One of the biggest proposed advantages of national licensure is the potential to increase physician access to underserved and remote communities. By removing the barriers to licensure, the hypothesis is that physicians will be more easily able to work or locum in underserved communities. If a family doctor is exposed to a rural practice early in their career, they are also more likely to work there long term.
Many of the country’s largest medical organizations, including the SRPC, the Canadian Medical Association (CMA), Resident Doctors of Canada (RDoC), and the Canadian Federation of Medical Students (CFMS), are in favor of a national medical license in some form.
“These barriers [to getting licensed] exacerbate the already significant lack of physicians in underserved communities, which will ultimately impact patient care,” says Mike Benusic, the RDoC lead on national licensure, and a public health resident in Toronto. He says RDoC believes that mobility between provinces should not be this difficult and in fact, may be violating the Canadian Free Trade Agreement (CFTA) by restricting labour mobility.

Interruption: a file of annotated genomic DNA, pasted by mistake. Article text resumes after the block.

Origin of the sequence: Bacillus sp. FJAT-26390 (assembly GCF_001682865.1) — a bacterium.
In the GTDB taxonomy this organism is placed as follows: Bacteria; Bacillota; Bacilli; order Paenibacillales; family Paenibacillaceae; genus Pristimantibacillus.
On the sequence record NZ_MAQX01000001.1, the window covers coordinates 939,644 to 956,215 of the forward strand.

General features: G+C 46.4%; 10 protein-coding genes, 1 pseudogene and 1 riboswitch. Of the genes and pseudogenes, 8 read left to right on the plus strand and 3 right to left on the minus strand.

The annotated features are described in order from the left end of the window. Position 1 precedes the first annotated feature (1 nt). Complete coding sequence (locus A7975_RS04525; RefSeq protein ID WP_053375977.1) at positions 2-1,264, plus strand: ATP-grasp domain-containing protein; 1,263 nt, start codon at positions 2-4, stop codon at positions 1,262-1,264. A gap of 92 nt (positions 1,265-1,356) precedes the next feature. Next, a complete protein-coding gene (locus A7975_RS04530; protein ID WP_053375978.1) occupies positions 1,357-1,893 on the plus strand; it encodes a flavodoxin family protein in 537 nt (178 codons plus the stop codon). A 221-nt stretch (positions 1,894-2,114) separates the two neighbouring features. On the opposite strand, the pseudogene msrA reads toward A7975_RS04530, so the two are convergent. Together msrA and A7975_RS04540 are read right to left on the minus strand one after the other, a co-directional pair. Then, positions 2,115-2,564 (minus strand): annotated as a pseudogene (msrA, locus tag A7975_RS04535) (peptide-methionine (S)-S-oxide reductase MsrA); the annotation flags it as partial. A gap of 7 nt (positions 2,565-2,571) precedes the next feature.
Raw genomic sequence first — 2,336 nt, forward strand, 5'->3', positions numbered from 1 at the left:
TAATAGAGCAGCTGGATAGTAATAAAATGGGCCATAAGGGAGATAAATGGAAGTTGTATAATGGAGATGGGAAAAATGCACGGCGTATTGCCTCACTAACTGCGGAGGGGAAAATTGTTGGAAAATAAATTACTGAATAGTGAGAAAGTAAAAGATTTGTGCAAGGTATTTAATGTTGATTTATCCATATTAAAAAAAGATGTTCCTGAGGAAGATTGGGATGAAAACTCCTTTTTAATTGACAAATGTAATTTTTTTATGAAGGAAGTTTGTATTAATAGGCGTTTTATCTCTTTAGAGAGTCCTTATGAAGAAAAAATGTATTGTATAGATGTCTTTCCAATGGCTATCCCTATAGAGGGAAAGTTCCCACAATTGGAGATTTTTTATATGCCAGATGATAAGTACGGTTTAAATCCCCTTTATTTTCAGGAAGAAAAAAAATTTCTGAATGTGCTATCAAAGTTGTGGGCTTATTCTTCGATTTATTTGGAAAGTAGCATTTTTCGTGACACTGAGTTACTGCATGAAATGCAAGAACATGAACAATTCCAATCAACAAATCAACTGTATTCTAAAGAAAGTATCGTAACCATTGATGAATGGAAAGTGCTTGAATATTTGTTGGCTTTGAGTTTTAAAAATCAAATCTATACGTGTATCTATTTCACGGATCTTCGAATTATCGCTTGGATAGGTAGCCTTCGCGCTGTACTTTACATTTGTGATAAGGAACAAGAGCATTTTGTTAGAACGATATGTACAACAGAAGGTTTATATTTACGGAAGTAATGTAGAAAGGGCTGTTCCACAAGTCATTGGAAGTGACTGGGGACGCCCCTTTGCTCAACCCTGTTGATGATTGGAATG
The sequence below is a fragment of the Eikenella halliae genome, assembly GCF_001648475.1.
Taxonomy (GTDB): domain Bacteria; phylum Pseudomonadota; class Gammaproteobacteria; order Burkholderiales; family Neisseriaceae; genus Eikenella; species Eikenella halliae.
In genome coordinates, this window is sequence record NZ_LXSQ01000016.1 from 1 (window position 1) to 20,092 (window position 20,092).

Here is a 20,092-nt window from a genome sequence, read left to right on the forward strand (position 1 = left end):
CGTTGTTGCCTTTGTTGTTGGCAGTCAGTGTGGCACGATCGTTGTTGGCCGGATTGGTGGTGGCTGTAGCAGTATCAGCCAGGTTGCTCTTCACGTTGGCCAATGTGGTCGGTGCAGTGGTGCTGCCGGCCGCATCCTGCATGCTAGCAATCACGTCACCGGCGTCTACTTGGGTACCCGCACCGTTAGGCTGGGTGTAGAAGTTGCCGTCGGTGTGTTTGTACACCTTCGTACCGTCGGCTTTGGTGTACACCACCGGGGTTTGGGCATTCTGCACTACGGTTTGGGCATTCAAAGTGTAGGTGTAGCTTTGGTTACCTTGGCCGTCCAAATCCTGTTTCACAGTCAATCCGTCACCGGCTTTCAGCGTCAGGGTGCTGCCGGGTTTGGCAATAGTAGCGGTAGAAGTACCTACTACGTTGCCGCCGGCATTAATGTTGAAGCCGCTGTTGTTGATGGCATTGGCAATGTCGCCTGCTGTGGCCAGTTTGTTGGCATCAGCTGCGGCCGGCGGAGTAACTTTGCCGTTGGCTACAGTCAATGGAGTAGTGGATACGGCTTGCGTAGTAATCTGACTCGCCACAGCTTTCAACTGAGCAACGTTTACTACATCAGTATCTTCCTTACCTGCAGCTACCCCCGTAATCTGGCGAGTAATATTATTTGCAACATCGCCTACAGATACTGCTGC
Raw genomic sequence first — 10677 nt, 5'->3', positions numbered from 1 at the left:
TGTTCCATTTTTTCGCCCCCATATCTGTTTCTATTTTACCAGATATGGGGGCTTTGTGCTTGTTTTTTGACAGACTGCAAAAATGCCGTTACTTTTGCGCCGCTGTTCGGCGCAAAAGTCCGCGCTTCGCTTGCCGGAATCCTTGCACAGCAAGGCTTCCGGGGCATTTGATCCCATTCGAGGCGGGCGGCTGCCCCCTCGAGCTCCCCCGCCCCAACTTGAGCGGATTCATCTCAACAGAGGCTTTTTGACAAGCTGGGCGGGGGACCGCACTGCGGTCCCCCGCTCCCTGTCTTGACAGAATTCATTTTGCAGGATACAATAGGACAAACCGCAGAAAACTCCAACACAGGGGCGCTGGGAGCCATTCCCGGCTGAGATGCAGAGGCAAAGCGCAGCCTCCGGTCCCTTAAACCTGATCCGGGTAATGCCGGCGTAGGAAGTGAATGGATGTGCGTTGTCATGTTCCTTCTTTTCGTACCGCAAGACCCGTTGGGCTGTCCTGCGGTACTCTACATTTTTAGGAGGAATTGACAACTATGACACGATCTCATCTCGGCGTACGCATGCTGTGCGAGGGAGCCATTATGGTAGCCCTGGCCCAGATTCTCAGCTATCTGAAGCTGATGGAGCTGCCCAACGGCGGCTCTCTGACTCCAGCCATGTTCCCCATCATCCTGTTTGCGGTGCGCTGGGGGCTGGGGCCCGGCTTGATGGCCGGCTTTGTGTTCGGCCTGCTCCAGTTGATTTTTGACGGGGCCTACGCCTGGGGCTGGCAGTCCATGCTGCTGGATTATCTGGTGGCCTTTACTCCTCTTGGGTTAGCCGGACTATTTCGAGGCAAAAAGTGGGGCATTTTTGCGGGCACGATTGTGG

Sandy Buchman, CMA President, agrees. “It would be common sense that if I’m safe to practise in Ontario, then I should be safe to practise in British Columbia,” he told CMAJ.
Jane Philpott, family physician and health advisor to the Nishnawbe Aski Nation, agrees with the implementation of national licensure. “It would have significant advantages, particularly to address the workforce shortages in underserved areas,” she says. “It makes sense and needs to be done across all health professions, not just for physicians.”
Nurses also need to be provincially licensed in order to practice. The Canadian Alliance of Physiotherapy Regulators is working with provincial bodies to create a cross border registration category for physiotherapists. While pharmacists are provincially regulated, there is a pathway for pharmacists and pharmacy techs to practice in other provinces through the CFTA if they complete an ethics and jurisprudence exam, among other requirements.
A national licensure system for physicians isn’t without precedence. Supporters often point to Australia’s example, termed “National Registration,” in place since 2010. Michael Kidd, Chair of the Department of Community and Family Medicine at the University of Toronto, used to work in Australia as a family doctor. He was also President of the Royal Australian College of General Practitioners where he was instrumental in the development of their national licensure system.
“In Australia, we had a similar system that required separate registration for each state or territory, which was expensive, time-consuming, and a disincentive for people to practice across borders. Also, Australia, like Canada, had a real problem with work-force distribution, particularly with challenges in providing medical services in remote areas,” he says.